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TLS 1.3 is out: Major boost for web securityExpect wide and fast adoption of the latest web encryption protocol after engineers finalise Transport Layer Security (TLS) version 1.3.

It wasn’t that long ago that most websites weren’t secured with Transport Layer Security (TLS) encryption. You could tell because the sites started with HTTP instead of HTTPS. Today, 81% of web pages use HTTPS globally, and 91% are secured in the US. For that vast increase in secure web browsing, we owe a large debt of gratitude to Internet Security Research Group (ISRG) with its Let’s Encrypt project. Let’s Encrypt has just issued its billionth web security certificate.  

Without these TLS certificates, it’s trivial to steal your login and password over Wi-Fi. The only way to have reliable security is for every website to use encrypted connections. One reason that hadn’t happened is that TLS certificates were both expensive to get and cumbersome to administer. Then, along came Let’s Encrypt in 2015.

“Encryption should be the default for the web,” said Josh Aas, the ISRG’s executive director and senior technology strategist at Mozilla when Let’s Encrypt was first formed. “The web is a complicated place these days; it’s difficult for consumers to be in control of their data. The only reliable strategy for making sure that everyone’s private data and information is protected while in transit over the web is to encrypt everything. Let’s Encrypt simplifies this.”

It wasn’t just that Let’s Encrypt gave people and companies free TLS certificates, it also made TLS certificates easy to use. It did this by making the process automatic with the Automatic Certificate Management Environment (ACME) protocol. ACME, which is now an IETF Standard, RFC 8555, automates public-key infrastructure (PKI) certificate generation, making it possible to generate millions of secure certificates quickly.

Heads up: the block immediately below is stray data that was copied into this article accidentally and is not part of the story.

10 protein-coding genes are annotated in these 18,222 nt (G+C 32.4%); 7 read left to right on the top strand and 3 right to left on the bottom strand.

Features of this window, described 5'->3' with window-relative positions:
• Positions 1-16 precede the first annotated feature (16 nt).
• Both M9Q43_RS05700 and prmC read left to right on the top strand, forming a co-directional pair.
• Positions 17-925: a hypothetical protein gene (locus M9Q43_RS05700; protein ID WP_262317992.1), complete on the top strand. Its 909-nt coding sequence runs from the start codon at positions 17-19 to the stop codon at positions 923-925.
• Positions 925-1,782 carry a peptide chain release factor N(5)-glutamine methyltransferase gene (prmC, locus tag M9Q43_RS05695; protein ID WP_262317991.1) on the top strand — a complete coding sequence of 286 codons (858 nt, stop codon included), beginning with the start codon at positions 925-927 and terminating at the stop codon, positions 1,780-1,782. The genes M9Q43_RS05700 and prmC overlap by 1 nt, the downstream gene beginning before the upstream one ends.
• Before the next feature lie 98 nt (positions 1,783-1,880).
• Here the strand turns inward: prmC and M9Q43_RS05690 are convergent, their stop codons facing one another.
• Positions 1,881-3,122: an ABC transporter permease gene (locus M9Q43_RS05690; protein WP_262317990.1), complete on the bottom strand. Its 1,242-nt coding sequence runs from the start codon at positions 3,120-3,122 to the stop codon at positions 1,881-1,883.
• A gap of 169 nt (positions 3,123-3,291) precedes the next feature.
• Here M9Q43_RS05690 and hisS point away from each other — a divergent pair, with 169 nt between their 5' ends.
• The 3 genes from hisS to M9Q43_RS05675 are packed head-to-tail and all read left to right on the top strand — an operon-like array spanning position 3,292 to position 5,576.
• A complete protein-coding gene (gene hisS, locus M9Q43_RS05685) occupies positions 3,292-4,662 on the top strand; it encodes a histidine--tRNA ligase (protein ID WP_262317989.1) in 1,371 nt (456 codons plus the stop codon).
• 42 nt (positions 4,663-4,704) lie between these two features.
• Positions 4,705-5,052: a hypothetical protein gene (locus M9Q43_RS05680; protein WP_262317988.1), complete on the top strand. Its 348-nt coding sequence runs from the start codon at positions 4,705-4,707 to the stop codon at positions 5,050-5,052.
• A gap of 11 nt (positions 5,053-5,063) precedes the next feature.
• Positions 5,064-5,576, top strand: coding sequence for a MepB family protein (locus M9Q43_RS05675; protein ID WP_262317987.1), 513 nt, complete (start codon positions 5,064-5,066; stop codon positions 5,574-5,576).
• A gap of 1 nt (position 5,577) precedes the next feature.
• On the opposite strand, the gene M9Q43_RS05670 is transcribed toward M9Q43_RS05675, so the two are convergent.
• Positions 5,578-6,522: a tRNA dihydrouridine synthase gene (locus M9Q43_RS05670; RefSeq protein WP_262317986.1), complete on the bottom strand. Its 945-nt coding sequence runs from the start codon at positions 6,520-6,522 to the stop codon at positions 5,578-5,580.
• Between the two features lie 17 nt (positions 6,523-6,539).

Thanks to ACME, Let’s Encrypt now serves almost 200 million websites with only two new staffers and a 28% budget increase since June 2017. We should also be so efficient! 

To use ACME to get a Let’s Encrypt certificate, you need a client. One of the best ACME clients is the Electronic Frontier Foundation (EFF)’s Certbot. The EFF developed Certbot to make it as easy as possible to secure your website with both Let’s Encrypt or any other CA that supports ACME. There are also many other ACME clients.

But as great as all this is for website owners who want to secure their sites’ connections, don’t think for a New York minute that a secure site is actually a good site. It may be a website of scum and villainy.

By automating TLS certificate deliveries, Let’s Encrypt has made it easy for bad actors to get secure sites. For instance, hackers have misused Let’s Encrypt certificates to help hide malicious websites as sites coming from such companies as Apple, Google, and PayPal. And, of course, any rotten site can get a TLS certificate as well. In short, just because you can connect to a site securely doesn’t mean that the site itself is safe.

That said, Let’s Encrypt has been working on improving the quality of its security. For example, Let’s Encrypt recently strengthened its domain validation methods. This is the process all TLS certificate authorities use to ensure that a certificate applicant actually controls the domain they want a certificate for. The net result is it’s harder for someone to get away with trying to hijack a site. 

Still, problems and all, Let’s Encrypt should be lauded for making a safer place. Let’s Encrypt is a non-profit operation and could use your help. If your company or organization would like to sponsor Let’s Encrypt, please email them at [email protected] You can also contribute individually.

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